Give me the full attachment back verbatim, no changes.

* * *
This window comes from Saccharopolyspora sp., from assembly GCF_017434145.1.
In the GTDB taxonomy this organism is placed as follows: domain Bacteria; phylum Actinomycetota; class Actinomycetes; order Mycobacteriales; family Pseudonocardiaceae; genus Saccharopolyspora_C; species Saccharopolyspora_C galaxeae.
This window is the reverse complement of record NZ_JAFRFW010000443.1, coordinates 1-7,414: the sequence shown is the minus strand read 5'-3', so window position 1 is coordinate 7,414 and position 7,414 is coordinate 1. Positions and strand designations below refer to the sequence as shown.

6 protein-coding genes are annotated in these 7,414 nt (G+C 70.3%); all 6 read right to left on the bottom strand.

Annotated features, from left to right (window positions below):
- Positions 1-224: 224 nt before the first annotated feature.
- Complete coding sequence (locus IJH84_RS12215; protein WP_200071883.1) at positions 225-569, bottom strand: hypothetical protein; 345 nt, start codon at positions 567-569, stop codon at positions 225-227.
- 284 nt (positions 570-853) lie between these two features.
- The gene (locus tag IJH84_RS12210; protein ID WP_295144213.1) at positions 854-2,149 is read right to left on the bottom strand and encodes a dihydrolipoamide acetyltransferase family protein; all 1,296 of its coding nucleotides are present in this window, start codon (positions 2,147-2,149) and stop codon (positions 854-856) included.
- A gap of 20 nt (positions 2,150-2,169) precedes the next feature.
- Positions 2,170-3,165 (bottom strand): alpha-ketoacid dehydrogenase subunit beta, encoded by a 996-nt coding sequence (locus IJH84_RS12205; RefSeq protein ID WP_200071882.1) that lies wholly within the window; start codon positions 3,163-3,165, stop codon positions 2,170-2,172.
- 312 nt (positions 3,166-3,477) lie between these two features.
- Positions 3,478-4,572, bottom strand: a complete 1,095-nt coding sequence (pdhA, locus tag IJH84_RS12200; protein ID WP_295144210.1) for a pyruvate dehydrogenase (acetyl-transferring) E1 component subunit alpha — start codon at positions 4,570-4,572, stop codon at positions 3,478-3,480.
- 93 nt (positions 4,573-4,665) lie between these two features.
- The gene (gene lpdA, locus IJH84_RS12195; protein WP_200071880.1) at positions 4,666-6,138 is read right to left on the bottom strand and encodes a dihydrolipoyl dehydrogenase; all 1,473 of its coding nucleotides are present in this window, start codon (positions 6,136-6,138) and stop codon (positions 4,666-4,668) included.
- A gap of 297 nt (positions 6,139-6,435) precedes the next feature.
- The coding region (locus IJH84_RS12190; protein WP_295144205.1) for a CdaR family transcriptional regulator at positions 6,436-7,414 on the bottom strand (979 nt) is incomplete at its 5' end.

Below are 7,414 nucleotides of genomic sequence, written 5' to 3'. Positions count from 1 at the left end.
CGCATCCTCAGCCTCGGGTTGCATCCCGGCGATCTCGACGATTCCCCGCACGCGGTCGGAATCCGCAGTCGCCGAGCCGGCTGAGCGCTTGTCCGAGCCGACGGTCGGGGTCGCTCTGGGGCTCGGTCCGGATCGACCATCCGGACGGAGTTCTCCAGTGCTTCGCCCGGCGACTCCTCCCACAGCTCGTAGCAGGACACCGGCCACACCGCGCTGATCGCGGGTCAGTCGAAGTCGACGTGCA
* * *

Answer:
This window comes from Saccharopolyspora sp., from assembly GCF_017434145.1.
In the GTDB taxonomy this organism is placed as follows: domain Bacteria; phylum Actinomycetota; class Actinomycetes; order Mycobacteriales; family Pseudonocardiaceae; genus Saccharopolyspora_C; species Saccharopolyspora_C galaxeae.
This window is the reverse complement of record NZ_JAFRFW010000443.1, coordinates 1-7,414: the sequence shown is the minus strand read 5'-3', so window position 1 is coordinate 7,414 and position 7,414 is coordinate 1. Positions and strand designations below refer to the sequence as shown.

6 protein-coding genes are annotated in these 7,414 nt (G+C 70.3%); all 6 read right to left on the bottom strand.

Annotated features, from left to right (window positions below):
- Positions 1-224: 224 nt before the first annotated feature.
- Complete coding sequence (locus IJH84_RS12215; protein WP_200071883.1) at positions 225-569, bottom strand: hypothetical protein; 345 nt, start codon at positions 567-569, stop codon at positions 225-227.
- 284 nt (positions 570-853) lie between these two features.
- The gene (locus tag IJH84_RS12210; protein ID WP_295144213.1) at positions 854-2,149 is read right to left on the bottom strand and encodes a dihydrolipoamide acetyltransferase family protein; all 1,296 of its coding nucleotides are present in this window, start codon (positions 2,147-2,149) and stop codon (positions 854-856) included.
- A gap of 20 nt (positions 2,150-2,169) precedes the next feature.
- Positions 2,170-3,165 (bottom strand): alpha-ketoacid dehydrogenase subunit beta, encoded by a 996-nt coding sequence (locus IJH84_RS12205; RefSeq protein ID WP_200071882.1) that lies wholly within the window; start codon positions 3,163-3,165, stop codon positions 2,170-2,172.
- 312 nt (positions 3,166-3,477) lie between these two features.
- Positions 3,478-4,572, bottom strand: a complete 1,095-nt coding sequence (pdhA, locus tag IJH84_RS12200; protein ID WP_295144210.1) for a pyruvate dehydrogenase (acetyl-transferring) E1 component subunit alpha — start codon at positions 4,570-4,572, stop codon at positions 3,478-3,480.
- 93 nt (positions 4,573-4,665) lie between these two features.
- The gene (gene lpdA, locus IJH84_RS12195; protein WP_200071880.1) at positions 4,666-6,138 is read right to left on the bottom strand and encodes a dihydrolipoyl dehydrogenase; all 1,473 of its coding nucleotides are present in this window, start codon (positions 6,136-6,138) and stop codon (positions 4,666-4,668) included.
- A gap of 297 nt (positions 6,139-6,435) precedes the next feature.
- The coding region (locus IJH84_RS12190; protein WP_295144205.1) for a CdaR family transcriptional regulator at positions 6,436-7,414 on the bottom strand (979 nt) is incomplete at its 5' end.

Below are 7,414 nucleotides of genomic sequence, written 5' to 3'. Positions count from 1 at the left end.
CGCATCCTCAGCCTCGGGTTGCATCCCGGCGATCTCGACGATTCCCCGCACGCGGTCGGAATCCGCAGTCGCCGAGCCGGCTGAGCGCTTGTCCGAGCCGACGGTCGGGGTCGCTCTGGGGCTCGGTCCGGATCGACCATCCGGACGGAGTTCTCCAGTGCTTCGCCCGGCGACTCCTCCCACAGCTCGTAGCAGGACACCGGCCACACCGCGCTGATCGCGGGTCAGTCGAAGTCGACGTGCA